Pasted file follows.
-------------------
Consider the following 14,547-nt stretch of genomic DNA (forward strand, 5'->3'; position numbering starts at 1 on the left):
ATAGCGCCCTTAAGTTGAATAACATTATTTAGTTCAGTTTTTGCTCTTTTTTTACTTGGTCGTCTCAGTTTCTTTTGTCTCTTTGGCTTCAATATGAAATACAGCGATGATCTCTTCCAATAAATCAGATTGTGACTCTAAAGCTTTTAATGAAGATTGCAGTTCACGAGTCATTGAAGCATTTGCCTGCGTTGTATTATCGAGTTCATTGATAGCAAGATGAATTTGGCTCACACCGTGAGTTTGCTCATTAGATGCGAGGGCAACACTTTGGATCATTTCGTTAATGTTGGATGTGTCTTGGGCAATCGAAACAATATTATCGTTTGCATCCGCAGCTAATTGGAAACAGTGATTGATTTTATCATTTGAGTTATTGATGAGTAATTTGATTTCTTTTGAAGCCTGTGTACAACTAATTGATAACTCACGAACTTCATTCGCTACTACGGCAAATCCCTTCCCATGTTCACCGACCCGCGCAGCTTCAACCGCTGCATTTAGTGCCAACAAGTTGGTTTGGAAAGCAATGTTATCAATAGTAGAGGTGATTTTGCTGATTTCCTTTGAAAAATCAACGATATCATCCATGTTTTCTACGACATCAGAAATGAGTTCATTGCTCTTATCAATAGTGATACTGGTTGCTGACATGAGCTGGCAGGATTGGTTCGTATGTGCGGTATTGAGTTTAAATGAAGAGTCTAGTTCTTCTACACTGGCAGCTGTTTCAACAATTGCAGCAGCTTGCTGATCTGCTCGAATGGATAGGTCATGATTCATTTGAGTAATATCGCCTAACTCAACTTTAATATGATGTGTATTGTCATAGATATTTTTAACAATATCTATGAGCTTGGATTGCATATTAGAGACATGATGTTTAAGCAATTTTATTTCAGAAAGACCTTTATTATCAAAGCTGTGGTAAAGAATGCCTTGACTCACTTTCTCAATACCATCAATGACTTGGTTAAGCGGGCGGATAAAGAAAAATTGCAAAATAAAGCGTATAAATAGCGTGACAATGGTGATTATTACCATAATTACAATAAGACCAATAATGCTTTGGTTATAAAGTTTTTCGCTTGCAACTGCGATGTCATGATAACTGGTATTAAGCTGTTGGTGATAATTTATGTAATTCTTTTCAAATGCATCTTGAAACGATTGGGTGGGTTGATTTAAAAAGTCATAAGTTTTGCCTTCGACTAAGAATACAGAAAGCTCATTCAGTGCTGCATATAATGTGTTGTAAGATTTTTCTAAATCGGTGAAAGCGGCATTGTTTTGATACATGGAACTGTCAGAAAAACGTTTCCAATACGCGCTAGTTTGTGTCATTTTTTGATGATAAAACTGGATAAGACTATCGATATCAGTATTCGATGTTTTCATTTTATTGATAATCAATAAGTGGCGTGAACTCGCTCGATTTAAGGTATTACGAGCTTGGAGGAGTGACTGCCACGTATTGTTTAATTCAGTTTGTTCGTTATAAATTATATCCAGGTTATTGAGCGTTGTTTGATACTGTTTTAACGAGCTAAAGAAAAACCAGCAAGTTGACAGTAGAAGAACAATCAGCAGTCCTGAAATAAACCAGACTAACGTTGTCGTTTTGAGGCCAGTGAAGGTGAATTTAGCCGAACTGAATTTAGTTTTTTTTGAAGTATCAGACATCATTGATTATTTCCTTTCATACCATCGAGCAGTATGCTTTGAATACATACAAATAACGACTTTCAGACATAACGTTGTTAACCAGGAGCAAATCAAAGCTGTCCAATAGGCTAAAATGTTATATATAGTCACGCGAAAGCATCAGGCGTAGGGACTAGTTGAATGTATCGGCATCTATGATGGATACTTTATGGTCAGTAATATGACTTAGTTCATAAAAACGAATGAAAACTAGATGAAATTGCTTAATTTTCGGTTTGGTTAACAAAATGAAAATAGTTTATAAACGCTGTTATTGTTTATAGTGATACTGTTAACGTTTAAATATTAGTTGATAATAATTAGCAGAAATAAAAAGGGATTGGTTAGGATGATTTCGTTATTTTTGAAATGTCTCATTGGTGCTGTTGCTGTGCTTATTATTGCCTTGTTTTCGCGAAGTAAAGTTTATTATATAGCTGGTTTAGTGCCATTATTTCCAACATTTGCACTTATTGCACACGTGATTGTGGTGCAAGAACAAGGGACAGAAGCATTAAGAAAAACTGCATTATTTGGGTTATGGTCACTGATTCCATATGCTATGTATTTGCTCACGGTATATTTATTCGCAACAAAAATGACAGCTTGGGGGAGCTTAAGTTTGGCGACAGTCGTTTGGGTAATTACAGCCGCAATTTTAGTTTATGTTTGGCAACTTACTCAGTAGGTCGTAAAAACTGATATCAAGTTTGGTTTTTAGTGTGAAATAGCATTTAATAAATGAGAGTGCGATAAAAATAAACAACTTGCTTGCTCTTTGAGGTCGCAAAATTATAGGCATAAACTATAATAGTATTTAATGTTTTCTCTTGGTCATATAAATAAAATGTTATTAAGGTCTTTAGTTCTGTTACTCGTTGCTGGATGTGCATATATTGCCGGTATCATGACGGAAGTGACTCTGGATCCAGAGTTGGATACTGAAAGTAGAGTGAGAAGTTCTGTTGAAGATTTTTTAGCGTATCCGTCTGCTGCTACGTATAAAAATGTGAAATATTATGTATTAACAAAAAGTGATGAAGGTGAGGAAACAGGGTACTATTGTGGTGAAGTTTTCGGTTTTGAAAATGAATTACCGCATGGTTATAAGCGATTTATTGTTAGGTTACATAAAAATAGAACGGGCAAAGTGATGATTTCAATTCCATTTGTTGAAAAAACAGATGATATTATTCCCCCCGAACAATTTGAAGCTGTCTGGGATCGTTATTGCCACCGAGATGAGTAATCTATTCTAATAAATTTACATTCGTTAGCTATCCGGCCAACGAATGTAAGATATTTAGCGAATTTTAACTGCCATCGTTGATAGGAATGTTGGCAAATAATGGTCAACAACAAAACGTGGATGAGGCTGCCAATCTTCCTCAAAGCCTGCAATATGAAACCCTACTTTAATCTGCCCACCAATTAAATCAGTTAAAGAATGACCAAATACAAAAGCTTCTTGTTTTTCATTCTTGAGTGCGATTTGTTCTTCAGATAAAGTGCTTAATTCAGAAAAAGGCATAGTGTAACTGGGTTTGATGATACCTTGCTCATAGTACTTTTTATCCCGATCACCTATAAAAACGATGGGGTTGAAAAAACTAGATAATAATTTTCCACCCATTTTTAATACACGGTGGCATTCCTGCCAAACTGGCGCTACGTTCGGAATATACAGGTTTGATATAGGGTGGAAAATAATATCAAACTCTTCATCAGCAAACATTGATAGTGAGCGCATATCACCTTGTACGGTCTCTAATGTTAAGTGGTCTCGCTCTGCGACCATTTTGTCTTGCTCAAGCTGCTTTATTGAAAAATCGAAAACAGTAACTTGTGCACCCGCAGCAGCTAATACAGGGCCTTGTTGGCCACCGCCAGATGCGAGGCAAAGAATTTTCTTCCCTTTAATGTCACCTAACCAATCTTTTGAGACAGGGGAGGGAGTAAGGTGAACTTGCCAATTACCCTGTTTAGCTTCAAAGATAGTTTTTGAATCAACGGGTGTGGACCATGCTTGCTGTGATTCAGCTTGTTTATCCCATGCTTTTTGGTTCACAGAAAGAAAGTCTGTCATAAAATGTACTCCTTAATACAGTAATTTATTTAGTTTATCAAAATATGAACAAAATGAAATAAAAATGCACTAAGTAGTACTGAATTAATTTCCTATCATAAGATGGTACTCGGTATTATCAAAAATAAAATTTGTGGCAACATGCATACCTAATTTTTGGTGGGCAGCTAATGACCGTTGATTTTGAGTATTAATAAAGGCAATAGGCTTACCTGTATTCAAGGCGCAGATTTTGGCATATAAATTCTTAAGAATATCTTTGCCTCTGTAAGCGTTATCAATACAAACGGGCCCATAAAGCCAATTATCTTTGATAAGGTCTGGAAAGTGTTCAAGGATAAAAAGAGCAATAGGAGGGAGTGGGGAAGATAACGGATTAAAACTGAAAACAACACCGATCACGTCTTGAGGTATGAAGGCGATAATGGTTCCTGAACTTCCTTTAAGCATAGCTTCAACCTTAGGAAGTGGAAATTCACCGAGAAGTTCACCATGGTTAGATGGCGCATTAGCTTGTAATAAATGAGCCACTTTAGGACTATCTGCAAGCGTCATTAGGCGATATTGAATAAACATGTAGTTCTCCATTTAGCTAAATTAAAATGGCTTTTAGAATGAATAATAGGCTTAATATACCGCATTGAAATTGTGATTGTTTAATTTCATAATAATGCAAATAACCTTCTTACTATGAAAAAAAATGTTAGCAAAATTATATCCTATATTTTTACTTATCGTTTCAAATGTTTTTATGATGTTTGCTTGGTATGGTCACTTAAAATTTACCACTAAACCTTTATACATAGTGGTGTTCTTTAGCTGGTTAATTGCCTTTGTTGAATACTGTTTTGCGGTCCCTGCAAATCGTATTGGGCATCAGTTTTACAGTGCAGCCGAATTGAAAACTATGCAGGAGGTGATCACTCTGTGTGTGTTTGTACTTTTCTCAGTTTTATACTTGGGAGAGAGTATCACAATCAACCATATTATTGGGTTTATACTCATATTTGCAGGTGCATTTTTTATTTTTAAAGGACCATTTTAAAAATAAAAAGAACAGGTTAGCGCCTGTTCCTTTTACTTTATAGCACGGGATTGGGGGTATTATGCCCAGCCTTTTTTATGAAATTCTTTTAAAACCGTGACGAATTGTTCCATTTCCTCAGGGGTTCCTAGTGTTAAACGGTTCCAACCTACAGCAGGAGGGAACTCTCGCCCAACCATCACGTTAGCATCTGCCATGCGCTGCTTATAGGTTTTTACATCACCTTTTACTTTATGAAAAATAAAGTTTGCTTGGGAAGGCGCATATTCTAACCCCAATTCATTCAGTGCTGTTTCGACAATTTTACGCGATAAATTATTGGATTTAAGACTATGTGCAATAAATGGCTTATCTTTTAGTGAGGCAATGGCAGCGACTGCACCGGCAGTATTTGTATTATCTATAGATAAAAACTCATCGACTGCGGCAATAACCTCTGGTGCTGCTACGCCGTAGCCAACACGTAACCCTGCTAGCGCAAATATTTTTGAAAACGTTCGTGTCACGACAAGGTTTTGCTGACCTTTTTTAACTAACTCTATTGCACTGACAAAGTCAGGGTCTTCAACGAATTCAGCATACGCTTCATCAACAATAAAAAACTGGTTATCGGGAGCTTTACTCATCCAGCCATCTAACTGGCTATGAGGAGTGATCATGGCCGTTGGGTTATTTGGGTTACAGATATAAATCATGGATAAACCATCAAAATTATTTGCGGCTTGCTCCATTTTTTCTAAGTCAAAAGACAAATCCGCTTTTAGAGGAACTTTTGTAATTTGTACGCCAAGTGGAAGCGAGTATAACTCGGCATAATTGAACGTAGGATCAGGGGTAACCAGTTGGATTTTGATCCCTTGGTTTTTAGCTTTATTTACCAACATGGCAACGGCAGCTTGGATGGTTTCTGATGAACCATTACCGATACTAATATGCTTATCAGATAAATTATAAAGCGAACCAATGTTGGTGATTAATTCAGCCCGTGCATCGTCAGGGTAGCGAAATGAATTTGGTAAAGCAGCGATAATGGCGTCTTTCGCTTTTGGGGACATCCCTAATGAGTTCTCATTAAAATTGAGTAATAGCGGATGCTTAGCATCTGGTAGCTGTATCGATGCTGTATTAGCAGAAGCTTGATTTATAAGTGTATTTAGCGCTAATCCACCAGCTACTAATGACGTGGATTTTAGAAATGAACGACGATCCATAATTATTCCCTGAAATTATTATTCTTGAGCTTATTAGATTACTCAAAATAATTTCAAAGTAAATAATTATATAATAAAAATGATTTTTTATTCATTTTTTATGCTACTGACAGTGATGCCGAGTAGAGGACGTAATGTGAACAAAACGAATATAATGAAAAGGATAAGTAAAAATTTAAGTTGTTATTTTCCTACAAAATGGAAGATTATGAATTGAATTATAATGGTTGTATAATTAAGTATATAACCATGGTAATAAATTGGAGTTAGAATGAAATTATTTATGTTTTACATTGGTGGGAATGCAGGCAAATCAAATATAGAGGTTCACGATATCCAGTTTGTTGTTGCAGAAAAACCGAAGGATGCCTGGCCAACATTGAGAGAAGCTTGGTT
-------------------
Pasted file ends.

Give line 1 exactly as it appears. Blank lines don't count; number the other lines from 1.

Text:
Consider the following 14,547-nt stretch of genomic DNA (forward strand, 5'->3'; position numbering starts at 1 on the left):